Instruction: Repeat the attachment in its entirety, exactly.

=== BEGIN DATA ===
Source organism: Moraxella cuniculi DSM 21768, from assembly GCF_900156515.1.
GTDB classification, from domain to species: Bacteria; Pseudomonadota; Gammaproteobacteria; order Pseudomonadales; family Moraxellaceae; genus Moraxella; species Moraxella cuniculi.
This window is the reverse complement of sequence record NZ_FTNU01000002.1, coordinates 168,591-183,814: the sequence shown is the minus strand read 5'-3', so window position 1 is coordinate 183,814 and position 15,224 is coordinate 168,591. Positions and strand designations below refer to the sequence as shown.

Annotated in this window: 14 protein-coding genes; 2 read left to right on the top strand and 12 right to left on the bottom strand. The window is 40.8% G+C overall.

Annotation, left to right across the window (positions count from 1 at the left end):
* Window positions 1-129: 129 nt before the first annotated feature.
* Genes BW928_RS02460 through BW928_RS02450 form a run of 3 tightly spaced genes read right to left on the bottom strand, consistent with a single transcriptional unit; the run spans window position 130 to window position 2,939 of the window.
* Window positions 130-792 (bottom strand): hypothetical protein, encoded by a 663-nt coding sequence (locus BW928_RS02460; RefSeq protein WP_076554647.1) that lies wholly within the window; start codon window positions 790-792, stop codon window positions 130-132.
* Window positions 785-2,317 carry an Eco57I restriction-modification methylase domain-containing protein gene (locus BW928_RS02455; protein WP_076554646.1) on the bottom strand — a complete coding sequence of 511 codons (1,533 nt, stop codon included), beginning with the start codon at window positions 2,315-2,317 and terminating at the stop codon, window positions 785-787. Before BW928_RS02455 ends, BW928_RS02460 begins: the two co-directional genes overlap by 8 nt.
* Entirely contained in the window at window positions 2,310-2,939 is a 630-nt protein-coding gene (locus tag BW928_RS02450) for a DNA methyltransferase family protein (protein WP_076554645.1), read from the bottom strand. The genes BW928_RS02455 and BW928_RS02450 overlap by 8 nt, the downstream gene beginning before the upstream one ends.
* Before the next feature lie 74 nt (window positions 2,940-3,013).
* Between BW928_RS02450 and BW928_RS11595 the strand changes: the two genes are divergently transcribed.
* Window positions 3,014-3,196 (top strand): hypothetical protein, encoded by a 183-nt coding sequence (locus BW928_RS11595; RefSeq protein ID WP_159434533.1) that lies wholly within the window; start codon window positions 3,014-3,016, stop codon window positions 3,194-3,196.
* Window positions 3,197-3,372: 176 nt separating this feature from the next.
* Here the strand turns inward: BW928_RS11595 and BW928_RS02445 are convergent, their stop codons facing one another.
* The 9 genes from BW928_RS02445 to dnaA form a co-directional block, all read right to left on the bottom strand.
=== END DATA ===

Source organism: Moraxella cuniculi DSM 21768, from assembly GCF_900156515.1.
GTDB classification, from domain to species: Bacteria; Pseudomonadota; Gammaproteobacteria; order Pseudomonadales; family Moraxellaceae; genus Moraxella; species Moraxella cuniculi.
This window is the reverse complement of sequence record NZ_FTNU01000002.1, coordinates 168,591-183,814: the sequence shown is the minus strand read 5'-3', so window position 1 is coordinate 183,814 and position 15,224 is coordinate 168,591. Positions and strand designations below refer to the sequence as shown.

Annotated in this window: 14 protein-coding genes; 2 read left to right on the top strand and 12 right to left on the bottom strand. The window is 40.8% G+C overall.

Annotation, left to right across the window (positions count from 1 at the left end):
* Window positions 1-129: 129 nt before the first annotated feature.
* Genes BW928_RS02460 through BW928_RS02450 form a run of 3 tightly spaced genes read right to left on the bottom strand, consistent with a single transcriptional unit; the run spans window position 130 to window position 2,939 of the window.
* Window positions 130-792 (bottom strand): hypothetical protein, encoded by a 663-nt coding sequence (locus BW928_RS02460; RefSeq protein WP_076554647.1) that lies wholly within the window; start codon window positions 790-792, stop codon window positions 130-132.
* Window positions 785-2,317 carry an Eco57I restriction-modification methylase domain-containing protein gene (locus BW928_RS02455; protein WP_076554646.1) on the bottom strand — a complete coding sequence of 511 codons (1,533 nt, stop codon included), beginning with the start codon at window positions 2,315-2,317 and terminating at the stop codon, window positions 785-787. Before BW928_RS02455 ends, BW928_RS02460 begins: the two co-directional genes overlap by 8 nt.
* Entirely contained in the window at window positions 2,310-2,939 is a 630-nt protein-coding gene (locus tag BW928_RS02450) for a DNA methyltransferase family protein (protein WP_076554645.1), read from the bottom strand. The genes BW928_RS02455 and BW928_RS02450 overlap by 8 nt, the downstream gene beginning before the upstream one ends.
* Before the next feature lie 74 nt (window positions 2,940-3,013).
* Between BW928_RS02450 and BW928_RS11595 the strand changes: the two genes are divergently transcribed.
* Window positions 3,014-3,196 (top strand): hypothetical protein, encoded by a 183-nt coding sequence (locus BW928_RS11595; RefSeq protein ID WP_159434533.1) that lies wholly within the window; start codon window positions 3,014-3,016, stop codon window positions 3,194-3,196.
* Window positions 3,197-3,372: 176 nt separating this feature from the next.
* Here the strand turns inward: BW928_RS11595 and BW928_RS02445 are convergent, their stop codons facing one another.
* The 9 genes from BW928_RS02445 to dnaA form a co-directional block, all read right to left on the bottom strand.